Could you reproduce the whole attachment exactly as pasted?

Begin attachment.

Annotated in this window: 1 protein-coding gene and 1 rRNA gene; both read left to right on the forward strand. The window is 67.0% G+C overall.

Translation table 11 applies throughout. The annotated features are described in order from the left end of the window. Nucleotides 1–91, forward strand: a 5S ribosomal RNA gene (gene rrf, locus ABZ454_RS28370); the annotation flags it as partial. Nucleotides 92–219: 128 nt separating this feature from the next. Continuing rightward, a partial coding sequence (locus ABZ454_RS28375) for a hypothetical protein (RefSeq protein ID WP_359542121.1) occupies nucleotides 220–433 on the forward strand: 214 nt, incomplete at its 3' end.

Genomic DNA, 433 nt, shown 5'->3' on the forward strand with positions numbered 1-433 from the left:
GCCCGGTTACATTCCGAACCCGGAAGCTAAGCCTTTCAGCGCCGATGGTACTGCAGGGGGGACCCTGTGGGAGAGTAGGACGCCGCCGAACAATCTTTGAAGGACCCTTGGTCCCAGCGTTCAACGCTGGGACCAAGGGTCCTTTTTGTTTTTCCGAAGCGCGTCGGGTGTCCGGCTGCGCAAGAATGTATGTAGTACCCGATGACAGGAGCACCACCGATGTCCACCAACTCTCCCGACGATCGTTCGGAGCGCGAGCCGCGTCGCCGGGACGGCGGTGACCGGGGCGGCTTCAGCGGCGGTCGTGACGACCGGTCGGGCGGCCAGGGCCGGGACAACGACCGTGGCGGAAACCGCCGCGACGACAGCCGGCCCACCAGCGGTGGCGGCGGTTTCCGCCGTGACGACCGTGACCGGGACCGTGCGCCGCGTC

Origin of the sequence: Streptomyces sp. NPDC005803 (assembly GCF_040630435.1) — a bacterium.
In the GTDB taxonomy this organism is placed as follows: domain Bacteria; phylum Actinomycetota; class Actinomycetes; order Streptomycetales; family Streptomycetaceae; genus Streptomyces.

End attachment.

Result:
Annotated in this window: 1 protein-coding gene and 1 rRNA gene; both read left to right on the forward strand. The window is 67.0% G+C overall.

Translation table 11 applies throughout. The annotated features are described in order from the left end of the window. Nucleotides 1–91, forward strand: a 5S ribosomal RNA gene (gene rrf, locus ABZ454_RS28370); the annotation flags it as partial. Nucleotides 92–219: 128 nt separating this feature from the next. Continuing rightward, a partial coding sequence (locus ABZ454_RS28375) for a hypothetical protein (RefSeq protein ID WP_359542121.1) occupies nucleotides 220–433 on the forward strand: 214 nt, incomplete at its 3' end.

Genomic DNA, 433 nt, shown 5'->3' on the forward strand with positions numbered 1-433 from the left:
GCCCGGTTACATTCCGAACCCGGAAGCTAAGCCTTTCAGCGCCGATGGTACTGCAGGGGGGACCCTGTGGGAGAGTAGGACGCCGCCGAACAATCTTTGAAGGACCCTTGGTCCCAGCGTTCAACGCTGGGACCAAGGGTCCTTTTTGTTTTTCCGAAGCGCGTCGGGTGTCCGGCTGCGCAAGAATGTATGTAGTACCCGATGACAGGAGCACCACCGATGTCCACCAACTCTCCCGACGATCGTTCGGAGCGCGAGCCGCGTCGCCGGGACGGCGGTGACCGGGGCGGCTTCAGCGGCGGTCGTGACGACCGGTCGGGCGGCCAGGGCCGGGACAACGACCGTGGCGGAAACCGCCGCGACGACAGCCGGCCCACCAGCGGTGGCGGCGGTTTCCGCCGTGACGACCGTGACCGGGACCGTGCGCCGCGTC

Origin of the sequence: Streptomyces sp. NPDC005803 (assembly GCF_040630435.1) — a bacterium.
In the GTDB taxonomy this organism is placed as follows: domain Bacteria; phylum Actinomycetota; class Actinomycetes; order Streptomycetales; family Streptomycetaceae; genus Streptomyces.